Peaches are another casualty of drought
With some farmers are calling this summer season’s drought “historic,” the dry, hot conditions are having a critical impact on Niagara and Hamilton agricultural crops.
And with the Winona Peach Festival’s annual three-day event a month away, farmers are concerned about how the peach crop will fare as July turns to August.
Anne Bridgman, who operates Bridgman’s Farm in Winona, said the lack of rain and the extreme heat has been a “challenge” to her crops.
The weather has produced smaller peaches, she said, but they taste sweeter.
Yet the lack of rain produced a good crop of cherries this season that were readily picked up by eager customers.
Still, the trees on her small farm where people can pick their own fruit look droopy and are in need of rain, despite the downpour Hamilton and Niagara farms saw July 25.
“All these trees need moisture,” she said.
Agriculture Canada has identified southern Ontario from the Ottawa Valley to the Niagara Peninsula as “extremely dry,” with record low precipitation. It has a rain deficit of about 100 millimetres.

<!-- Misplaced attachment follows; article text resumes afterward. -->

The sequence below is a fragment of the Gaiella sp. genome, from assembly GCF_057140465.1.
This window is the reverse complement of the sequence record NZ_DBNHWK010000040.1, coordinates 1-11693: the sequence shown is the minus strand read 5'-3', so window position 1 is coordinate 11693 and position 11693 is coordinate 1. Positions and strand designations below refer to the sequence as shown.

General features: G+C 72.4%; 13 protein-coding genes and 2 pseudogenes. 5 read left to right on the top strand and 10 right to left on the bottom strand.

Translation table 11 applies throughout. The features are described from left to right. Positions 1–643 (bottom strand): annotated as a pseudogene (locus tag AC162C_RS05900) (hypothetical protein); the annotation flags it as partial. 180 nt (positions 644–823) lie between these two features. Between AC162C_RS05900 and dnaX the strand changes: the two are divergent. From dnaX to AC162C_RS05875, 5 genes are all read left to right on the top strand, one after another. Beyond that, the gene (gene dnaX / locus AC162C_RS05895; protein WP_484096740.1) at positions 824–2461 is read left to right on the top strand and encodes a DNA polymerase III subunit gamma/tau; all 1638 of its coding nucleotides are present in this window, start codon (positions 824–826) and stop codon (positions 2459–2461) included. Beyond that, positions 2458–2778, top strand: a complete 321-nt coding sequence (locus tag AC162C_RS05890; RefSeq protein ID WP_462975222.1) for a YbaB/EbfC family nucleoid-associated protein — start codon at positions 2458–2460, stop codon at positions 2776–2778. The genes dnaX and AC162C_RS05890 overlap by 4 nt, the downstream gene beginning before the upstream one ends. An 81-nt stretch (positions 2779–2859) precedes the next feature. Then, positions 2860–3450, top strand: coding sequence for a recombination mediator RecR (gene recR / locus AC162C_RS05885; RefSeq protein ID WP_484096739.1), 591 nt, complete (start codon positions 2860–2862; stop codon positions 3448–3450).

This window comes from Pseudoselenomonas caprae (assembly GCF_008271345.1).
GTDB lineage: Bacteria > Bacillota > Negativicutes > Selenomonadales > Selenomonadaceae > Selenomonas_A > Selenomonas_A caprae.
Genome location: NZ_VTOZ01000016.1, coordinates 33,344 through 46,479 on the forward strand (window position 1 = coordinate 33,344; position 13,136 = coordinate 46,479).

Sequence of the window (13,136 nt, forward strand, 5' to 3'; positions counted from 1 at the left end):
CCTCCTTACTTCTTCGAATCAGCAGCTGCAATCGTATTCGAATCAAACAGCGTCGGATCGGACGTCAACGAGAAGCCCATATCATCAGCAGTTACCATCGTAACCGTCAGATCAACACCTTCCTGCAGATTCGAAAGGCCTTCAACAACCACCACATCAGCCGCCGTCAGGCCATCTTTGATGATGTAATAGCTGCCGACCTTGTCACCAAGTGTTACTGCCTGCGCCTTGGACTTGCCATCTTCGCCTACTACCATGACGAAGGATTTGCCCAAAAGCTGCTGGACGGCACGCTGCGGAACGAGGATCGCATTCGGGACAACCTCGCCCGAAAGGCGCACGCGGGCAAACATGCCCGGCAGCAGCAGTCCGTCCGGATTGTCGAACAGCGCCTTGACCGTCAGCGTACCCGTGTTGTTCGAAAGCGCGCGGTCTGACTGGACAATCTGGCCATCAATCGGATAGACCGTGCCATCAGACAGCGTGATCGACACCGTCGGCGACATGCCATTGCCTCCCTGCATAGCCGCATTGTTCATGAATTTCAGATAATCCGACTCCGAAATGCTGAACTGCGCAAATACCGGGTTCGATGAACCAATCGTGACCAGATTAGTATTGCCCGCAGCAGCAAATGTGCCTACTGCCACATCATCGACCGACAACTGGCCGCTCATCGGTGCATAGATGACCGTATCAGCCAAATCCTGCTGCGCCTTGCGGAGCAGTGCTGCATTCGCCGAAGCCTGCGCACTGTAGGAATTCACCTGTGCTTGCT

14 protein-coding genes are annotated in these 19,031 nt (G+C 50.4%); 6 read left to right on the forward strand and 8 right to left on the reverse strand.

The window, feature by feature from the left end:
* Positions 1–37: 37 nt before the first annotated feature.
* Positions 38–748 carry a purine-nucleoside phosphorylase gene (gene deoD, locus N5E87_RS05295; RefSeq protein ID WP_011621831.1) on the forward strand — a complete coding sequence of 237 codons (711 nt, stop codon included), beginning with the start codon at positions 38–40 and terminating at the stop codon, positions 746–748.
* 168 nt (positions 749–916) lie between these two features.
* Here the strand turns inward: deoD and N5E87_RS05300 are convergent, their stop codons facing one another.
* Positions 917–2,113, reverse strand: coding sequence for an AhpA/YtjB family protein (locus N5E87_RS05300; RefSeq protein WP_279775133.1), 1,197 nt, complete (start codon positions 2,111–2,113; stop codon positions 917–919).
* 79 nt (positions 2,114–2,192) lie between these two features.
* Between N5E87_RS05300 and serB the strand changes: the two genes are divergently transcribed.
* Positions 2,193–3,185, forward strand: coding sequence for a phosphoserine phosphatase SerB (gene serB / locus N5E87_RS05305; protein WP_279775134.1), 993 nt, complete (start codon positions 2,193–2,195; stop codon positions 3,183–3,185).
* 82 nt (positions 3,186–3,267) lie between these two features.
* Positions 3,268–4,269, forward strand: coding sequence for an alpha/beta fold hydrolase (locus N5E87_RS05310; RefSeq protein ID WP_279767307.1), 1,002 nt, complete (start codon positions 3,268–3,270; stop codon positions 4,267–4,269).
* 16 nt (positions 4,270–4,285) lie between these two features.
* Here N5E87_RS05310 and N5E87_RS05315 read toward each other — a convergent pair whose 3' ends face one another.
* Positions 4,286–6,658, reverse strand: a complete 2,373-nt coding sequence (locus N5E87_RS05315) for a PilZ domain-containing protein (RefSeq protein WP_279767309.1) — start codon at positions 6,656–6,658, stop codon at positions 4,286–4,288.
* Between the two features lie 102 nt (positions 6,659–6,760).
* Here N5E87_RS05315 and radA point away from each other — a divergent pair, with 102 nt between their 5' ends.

Dry weather has also forced Hamilton to issue a ban on open fires, while the Hamilton Conservation Authority earlier this month issued a Level 1 low water condition for the HCA watershed. The Grand River also issued a Level 1 low water condition for most of its rivers, with some rivers receiving a Level 2 designation.
Phil Tregunno, chair of the Ontario Tender Fruit Producers Marketing Board, called the drought “historic” for the Niagara and surrounding area.
He acknowledged the first peach crop had fruit that were undersized, but with the intense sun they had a high sugar content that made them tasty to eat. But there are more varieties ready to be picked and farmers are concerned about how those peaches will look and taste.
Tregunno, who operates a 700acre farm in Niagara-on-the-Lake, said farmers can irrigate their crops, but it’s expensive and uses a lot of energy. But not a lot of farmers have the ability to irrigate. In addition, smaller fruit means it costs the farmer more to fill the containers.
What farmers need, said Tregunno, is a sustained, steady rain for a few days, which could increase the yield. The weather forecasts for this weekend call for a 40 per cent chance of rain for both Saturday and Sunday.
“We really need rain,” said Bridgman. “At least a whole day of it.”
One tradition at the annual Winona Peach Festival is having a famous peach sundae. Drought has resulted in smaller peaches this summer.